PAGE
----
Bus pass scheme extended to include carers in North Devon
A disabled Yelland woman is looking forward to a new lease of life after North Devon Council agreed to fund an extension to the concessionary bus fare scheme. Wendy Hillings, 59, suffers from the skin condition EB (epidermolysis bullosa) and dreads public
A disabled Yelland woman is looking forward to a new lease of life after North Devon Council agreed to fund an extension to the concessionary bus fare scheme.
Wendy Hillings, 59, suffers from the skin condition EB (epidermolysis bullosa) and dreads public transport because the slightest accidental touch from another person or object causes her skin to erupt into excruciating blisters and open wounds, leading to weeks of ill health.
Now the council's Executive has approved funds to pay for a companion fare scheme, meaning Wendy and others like her who need the assistance of another person can enjoy simple things such as going out for trips which others take for granted.
At the last count some 65 people in North Devon would qualify for the scheme, at a cost of �13,000 and the Executive voted unanimously to approve it for commencement in September, and to review it again in October 2010.
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Wendy and her husband Peter have already seen their lives improve after their dog Edward was provided by the Canine Partners charity, but although the clever two-year-old golden retriever can fetch help, empty the washing machine and even take money from a cash machine, he can't ask people not to bump her on the bus.
"I think they have done a wonderful job in such a short time," said Wendy, whose condition is so severe it also affects the internal linings of her body, making breathing difficult and restricting what she can eat.
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"It means I can go out again and take somebody with me on the bus. My skin comes off at the slightest knock, if someone sits beside and does not understand I have this condition - in the past I've had skin knocked off my ankles and elbows.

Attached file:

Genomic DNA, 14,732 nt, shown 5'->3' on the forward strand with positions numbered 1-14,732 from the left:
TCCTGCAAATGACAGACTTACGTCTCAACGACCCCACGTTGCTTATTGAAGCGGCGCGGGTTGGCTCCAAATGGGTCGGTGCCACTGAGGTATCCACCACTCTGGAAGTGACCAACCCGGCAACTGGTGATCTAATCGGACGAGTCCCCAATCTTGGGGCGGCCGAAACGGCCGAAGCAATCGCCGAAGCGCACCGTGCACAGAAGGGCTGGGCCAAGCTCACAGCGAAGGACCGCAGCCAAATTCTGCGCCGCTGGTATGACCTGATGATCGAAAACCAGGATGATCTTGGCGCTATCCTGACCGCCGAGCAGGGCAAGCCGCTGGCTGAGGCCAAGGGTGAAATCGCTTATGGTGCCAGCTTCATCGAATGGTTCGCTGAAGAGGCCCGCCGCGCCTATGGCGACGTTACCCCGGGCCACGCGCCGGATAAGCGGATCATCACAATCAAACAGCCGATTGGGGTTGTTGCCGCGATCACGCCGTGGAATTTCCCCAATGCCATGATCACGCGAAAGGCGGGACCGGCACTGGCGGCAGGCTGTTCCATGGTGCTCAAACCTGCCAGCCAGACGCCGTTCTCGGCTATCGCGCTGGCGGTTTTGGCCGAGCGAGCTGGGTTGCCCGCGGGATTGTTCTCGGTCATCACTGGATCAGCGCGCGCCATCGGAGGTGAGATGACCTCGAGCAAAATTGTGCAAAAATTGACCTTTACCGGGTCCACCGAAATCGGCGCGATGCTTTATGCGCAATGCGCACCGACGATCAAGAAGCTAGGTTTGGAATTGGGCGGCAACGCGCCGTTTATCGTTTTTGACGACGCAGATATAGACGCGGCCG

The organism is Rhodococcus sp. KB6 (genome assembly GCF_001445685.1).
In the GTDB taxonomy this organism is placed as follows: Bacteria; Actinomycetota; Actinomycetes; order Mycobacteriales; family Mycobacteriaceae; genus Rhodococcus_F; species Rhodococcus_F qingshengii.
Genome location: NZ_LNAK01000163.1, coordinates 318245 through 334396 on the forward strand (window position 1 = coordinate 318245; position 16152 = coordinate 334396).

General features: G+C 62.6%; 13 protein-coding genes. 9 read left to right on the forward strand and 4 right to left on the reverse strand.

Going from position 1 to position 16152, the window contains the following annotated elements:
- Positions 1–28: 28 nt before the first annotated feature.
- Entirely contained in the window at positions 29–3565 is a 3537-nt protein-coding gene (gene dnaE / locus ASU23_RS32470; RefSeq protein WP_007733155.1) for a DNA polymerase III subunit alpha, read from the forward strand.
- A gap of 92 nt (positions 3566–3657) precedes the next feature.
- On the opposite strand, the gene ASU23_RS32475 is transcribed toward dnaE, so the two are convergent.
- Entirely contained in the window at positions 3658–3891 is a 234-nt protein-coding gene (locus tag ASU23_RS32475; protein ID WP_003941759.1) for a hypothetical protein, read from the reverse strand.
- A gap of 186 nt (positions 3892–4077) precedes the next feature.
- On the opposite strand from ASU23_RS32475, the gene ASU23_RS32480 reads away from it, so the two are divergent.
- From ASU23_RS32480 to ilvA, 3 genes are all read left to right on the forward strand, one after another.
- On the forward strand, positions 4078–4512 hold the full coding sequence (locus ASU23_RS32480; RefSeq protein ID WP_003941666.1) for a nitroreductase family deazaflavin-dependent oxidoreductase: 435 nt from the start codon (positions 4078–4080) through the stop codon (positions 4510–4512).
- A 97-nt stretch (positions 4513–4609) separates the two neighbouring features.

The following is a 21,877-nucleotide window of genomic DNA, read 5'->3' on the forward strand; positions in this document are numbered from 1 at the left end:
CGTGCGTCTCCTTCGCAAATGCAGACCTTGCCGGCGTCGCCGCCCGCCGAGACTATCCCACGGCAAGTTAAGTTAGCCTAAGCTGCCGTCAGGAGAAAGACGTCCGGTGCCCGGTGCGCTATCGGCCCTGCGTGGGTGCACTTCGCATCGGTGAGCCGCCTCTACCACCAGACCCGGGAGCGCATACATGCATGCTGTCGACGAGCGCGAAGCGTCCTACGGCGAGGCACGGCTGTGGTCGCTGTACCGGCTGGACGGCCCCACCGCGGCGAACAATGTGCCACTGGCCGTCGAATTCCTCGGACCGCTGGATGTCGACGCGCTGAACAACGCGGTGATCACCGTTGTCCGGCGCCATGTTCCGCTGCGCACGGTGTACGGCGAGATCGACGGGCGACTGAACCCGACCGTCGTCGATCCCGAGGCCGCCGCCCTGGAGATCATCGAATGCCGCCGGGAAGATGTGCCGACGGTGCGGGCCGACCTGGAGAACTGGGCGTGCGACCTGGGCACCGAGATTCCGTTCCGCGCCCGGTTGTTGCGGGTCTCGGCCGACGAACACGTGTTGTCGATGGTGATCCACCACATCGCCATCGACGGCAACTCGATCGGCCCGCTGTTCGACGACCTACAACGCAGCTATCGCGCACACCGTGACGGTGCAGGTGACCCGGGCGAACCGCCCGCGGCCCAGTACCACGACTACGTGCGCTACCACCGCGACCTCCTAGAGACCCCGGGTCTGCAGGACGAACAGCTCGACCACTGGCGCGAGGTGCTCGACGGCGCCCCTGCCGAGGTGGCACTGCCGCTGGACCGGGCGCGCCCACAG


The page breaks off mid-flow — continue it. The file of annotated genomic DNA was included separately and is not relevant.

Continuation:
"So this means I have more independence and it also gives Peter more independence, too."
Wendy and others like her used to benefit from a companion fare under the previous Devon County Council concessionary fare scheme, but when a new national scheme was brought in during April 2008, the management was passed on to district councils and the extra companion pass was lost.
It was her case which prompted local district councillors Dick Jones and John Gill to work with Brian Holmes, the council's head of community and leisure services, to bring the proposal for a companion fare scheme before the executive.
"We're happy to be involved with this and it highlights the situation for people like Wendy," said Mr Jones.
"The mechanics of it still need to be worked out, who is going o operate the scheme and the type of pass which will be issued.
"The person who has done all the work is Brian. I've worked very closely with him on this and appreciate what he has done."
Mr Jones said he hoped that once the scheme was reviewed in 2010 it could become a permanent feature.
Mr Gill added: "I am just very pleased we have been able to make such a big difference to somebody's life."
For Wendy and Peter Hillings, they no longer feel restricted by what they can do or afford. The first place Wendy wants to visit by bus when the new scheme arrives in September is Lynton, to sit on the cliff top with her husband and Edward to enjoy the view.
Following a review with the Devonwide Partnership, Stagecoach has agreed to extend its concessionary fare service time to 9am, at no extra cost and this is now in operation.
Anyone who wants to find out more about Canine Partners can visit www.caninepartners.co.uk.